Reconstruction of past variations in environmental conditions in a semi-arid coastal area of the SE Pacific (30°S), susceptible to atmospheric and oceanographic forcing.

Muñoz, Práxedes; Rebolledo, Lorena

Keywords: Paloeoclimate, Paeloproductivity, biogeochemistry


This study aims to establish the variability of the main oceanographic and climatic features in recent sedimentary records of a transitional semi-arid ecosystem, susceptible to environmental forcing conditions. Coquimbo (30°S) is located south of the Atacama Desert, the driest desert in the world, and to the north of the wettest region in the hemisphere. The main features of this area are dry summers and short rainfall periods during winter. The region shows a wet-winter climate, generated by interactions between the southern Westerly winds and the South Pacific Anticyclone (SPA). In summer the SPA moves southwards while in winter it returns to the northern zone, creating storm fronts (Maldonado and Villagrán, 2002; 2006). This semi-arid zone is strongly affected by variations associated to El Niño-Southern Oscillation (ENSO), caused by seasonal latitudinal changes in the SPA that produce high variability and precipitations at Chilean mid-latitudes (Lamy and Kaiser, 2009). The warm phase of the ENSO cycle occurs over intervals of several years and has been associated with climatic and economic impacts on the Peruvian-Chilean coasts (Enfield, 1989; McPhaden, 1999). This event is characterized by the presence of oxygen-rich and nutrient-poor waters that prevent high primary production during the upwelling periods along the Chilean margin, as observed on the coast off Antofagasta, Iquique and Concepción (20-36°S) during the 1997–98 El Niño when nutrient-poor warm waters and substantially lower primary production were measured (Escribano et al., 2004). Furthemore, the impact of ENSO on the oxygenation at the bottom has been observed from the central Peruvian coast to the southern Chilean regions (12°S-36°S) (Escribano et al., 2004; Gutiérrez et al., 2008). In the Coquimbo region, made up of several bays (Fig. 1), high biological productivity is developing above a narrow shelf that helps the development of intense aquaculture and fisheries in the zone. A large counterclockwise circulation at the southern sites, between Tongoy and the Coquimbo Bays (Valle- Levinson and Moraga-Opazo, 2006; Moraga-Opazo et al., 2011) establishes retention zones that probably conduct the presence of this high pigment concentrations very close to the coast. Otherwise, low oxygen conditions are observed at shallow depths (30 m) in some periods by the intrusion of the oxygen minimum zone closest to the bays developing suboxic conditions suitable for the precipitation of redox sensitive trace metal (Calvert and Pedersen, 2007 and references therein) . Although, extensive anoxic areas have not developed here, the suboxic conditions and moderated organic particle fluxes to the bottom provide an adequate environment for forming sedimentary records that could show the main oceanographic and climatic variability in the SE Pacific region. From recent marine core sediments (2-3 m length) from the southern bays of Coquimbo (Tongoy, Guanaqueros and Coquimbo bays), we expect to identify changes in the environmental forcing from a decadal to a centennial scale using trace metals, and organic carbon. The time and mass accumulation rates will be determined using 210 Pb and 14 C geochronology. Complementary information will be obtained from sediment cores at the main wetlands of the zone in order to integrate atmospheric and oceanographic variables. Pollen and diatom records will be used as paleo-tracers establishing environmental changes at a centennial-millennial scale. Therefore this is a newly approach integrating terrestrial and marine paleo-tracers that allows to identify the main atmospheric and oceanographic variables that are defining the climatic variability of this region, and could help to better understand the frequency of regional phenomenon as El Niño events in the past.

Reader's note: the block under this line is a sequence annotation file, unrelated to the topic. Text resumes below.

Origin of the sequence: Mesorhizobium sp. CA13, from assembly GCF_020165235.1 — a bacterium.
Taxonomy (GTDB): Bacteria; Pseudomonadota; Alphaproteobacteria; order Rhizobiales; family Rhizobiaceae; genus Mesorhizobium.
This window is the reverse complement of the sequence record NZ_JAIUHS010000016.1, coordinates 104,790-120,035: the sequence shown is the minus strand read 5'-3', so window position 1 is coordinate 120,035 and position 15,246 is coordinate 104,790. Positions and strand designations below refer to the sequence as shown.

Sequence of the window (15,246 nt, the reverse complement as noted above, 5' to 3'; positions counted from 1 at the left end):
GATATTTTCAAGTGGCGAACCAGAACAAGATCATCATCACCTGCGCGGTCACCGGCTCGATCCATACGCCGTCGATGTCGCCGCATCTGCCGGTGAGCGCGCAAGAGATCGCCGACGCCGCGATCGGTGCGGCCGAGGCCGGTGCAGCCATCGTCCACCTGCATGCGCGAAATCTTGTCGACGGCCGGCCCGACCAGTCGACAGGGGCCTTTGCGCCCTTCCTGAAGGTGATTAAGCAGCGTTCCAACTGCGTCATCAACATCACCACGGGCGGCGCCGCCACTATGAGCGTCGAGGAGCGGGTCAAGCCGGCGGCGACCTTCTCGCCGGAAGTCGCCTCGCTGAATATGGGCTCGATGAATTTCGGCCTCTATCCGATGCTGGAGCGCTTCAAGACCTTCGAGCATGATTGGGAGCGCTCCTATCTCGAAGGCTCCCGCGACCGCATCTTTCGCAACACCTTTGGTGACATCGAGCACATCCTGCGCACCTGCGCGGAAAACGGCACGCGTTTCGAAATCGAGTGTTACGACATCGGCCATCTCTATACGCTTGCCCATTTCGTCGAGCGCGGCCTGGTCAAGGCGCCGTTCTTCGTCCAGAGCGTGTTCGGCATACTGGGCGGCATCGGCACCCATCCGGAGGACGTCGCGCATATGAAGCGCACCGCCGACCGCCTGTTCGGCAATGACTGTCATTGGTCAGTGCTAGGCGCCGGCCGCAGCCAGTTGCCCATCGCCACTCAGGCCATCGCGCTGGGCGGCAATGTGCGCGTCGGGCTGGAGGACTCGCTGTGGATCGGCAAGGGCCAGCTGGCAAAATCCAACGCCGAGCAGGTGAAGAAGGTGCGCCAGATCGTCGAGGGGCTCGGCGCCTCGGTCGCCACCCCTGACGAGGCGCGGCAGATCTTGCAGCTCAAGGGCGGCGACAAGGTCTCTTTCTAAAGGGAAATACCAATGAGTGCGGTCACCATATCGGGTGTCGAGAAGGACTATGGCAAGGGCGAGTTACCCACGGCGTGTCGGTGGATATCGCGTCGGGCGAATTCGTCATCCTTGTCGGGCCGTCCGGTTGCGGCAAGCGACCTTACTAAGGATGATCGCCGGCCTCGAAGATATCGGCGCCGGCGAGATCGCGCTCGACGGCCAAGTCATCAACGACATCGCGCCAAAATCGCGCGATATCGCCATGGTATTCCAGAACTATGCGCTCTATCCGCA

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Fecha de publicación: 2014
Año de Inicio/Término: 2014-2016
Financiamiento/Sponsor: Conicyt

Fondecyt 1140851